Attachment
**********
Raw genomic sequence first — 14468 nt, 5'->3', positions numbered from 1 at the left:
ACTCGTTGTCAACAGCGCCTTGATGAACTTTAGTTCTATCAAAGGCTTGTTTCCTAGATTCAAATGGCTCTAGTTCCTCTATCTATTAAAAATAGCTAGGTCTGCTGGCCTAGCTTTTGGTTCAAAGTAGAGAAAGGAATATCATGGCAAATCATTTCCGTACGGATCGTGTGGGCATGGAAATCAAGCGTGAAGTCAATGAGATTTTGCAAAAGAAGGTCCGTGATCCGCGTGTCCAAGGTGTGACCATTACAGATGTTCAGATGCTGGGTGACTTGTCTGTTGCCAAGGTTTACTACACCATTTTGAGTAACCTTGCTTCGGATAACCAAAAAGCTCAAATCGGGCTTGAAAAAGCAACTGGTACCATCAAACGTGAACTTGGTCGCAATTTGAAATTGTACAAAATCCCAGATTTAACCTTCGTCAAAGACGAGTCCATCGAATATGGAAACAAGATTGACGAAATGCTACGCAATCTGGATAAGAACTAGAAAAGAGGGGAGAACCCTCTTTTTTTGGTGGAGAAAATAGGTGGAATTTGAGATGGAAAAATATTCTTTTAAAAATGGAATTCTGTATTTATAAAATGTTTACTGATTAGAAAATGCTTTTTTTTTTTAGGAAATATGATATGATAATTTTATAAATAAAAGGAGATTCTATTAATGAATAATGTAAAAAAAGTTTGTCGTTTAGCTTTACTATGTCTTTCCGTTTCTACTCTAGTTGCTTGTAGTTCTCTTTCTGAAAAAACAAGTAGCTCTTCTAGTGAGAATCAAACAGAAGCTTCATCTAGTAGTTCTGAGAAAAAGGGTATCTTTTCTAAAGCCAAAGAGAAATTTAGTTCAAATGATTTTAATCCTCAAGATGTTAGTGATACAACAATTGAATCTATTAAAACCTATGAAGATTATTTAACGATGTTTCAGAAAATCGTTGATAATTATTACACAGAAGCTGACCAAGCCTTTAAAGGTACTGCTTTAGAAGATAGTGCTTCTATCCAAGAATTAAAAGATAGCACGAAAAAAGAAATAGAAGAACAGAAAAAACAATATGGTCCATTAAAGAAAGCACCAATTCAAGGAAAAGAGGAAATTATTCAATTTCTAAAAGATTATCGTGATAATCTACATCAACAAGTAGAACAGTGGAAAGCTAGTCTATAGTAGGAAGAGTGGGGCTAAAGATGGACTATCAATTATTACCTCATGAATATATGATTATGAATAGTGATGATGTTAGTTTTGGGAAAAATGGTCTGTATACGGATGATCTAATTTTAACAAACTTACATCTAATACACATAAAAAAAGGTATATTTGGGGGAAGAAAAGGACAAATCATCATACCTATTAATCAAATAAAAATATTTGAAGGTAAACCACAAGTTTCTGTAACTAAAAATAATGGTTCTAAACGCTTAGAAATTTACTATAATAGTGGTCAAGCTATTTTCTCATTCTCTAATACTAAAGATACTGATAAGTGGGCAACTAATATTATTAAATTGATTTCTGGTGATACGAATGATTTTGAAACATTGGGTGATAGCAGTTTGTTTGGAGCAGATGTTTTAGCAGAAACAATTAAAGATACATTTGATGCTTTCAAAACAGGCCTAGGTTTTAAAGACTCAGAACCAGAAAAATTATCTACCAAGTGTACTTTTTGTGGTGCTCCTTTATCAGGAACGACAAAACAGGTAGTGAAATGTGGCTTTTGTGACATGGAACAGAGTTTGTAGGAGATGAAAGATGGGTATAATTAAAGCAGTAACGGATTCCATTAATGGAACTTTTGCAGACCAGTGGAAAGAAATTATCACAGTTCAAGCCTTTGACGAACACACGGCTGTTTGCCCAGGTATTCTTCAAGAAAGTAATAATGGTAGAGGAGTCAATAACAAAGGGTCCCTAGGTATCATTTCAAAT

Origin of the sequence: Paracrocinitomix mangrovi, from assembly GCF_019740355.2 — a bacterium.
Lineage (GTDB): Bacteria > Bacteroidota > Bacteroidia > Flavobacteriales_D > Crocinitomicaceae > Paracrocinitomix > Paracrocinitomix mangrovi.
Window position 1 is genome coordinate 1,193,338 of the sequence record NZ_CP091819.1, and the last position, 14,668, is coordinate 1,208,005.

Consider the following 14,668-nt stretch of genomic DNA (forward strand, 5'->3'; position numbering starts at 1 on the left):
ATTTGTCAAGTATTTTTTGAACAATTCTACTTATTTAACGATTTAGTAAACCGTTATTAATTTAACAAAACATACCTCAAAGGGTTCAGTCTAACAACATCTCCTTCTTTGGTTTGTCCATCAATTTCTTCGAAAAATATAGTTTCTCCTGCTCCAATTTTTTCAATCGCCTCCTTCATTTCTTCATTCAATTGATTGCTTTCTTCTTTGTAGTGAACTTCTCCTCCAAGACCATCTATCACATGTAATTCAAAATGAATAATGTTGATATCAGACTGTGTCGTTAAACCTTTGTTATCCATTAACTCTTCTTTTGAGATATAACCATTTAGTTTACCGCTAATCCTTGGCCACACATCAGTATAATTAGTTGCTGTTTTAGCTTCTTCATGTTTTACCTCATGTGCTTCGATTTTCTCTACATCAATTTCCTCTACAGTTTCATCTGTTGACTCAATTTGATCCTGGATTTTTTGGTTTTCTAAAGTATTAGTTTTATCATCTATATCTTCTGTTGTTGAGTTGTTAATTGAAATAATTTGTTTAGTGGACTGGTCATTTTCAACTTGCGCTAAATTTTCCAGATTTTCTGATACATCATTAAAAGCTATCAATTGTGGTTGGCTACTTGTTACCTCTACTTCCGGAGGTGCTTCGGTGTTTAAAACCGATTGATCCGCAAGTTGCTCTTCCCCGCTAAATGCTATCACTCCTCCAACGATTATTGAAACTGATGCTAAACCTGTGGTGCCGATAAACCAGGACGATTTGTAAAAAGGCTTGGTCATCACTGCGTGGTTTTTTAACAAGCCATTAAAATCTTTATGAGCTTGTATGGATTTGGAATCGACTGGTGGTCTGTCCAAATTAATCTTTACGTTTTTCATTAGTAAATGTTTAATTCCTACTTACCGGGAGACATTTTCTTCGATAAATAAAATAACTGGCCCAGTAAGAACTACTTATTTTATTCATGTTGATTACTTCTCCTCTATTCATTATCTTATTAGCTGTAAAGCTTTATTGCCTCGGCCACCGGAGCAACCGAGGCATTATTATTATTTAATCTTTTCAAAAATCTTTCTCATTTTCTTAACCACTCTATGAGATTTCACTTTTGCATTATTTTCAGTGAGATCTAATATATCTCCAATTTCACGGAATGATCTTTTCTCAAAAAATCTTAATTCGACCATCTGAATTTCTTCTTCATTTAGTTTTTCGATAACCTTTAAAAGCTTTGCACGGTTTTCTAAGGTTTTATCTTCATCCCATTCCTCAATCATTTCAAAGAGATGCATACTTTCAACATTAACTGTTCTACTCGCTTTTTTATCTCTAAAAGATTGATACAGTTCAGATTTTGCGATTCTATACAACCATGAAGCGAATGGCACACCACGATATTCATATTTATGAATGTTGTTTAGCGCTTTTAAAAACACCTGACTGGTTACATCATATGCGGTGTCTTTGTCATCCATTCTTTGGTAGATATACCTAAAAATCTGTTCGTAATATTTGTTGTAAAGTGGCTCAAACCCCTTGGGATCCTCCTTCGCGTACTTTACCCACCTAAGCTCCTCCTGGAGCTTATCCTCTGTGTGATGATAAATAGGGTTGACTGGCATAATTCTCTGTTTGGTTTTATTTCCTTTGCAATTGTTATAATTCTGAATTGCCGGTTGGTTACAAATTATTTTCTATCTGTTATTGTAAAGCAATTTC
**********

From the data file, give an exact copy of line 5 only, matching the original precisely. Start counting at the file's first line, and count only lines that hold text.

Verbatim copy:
Window position 1 is genome coordinate 1,193,338 of the sequence record NZ_CP091819.1, and the last position, 14,668, is coordinate 1,208,005.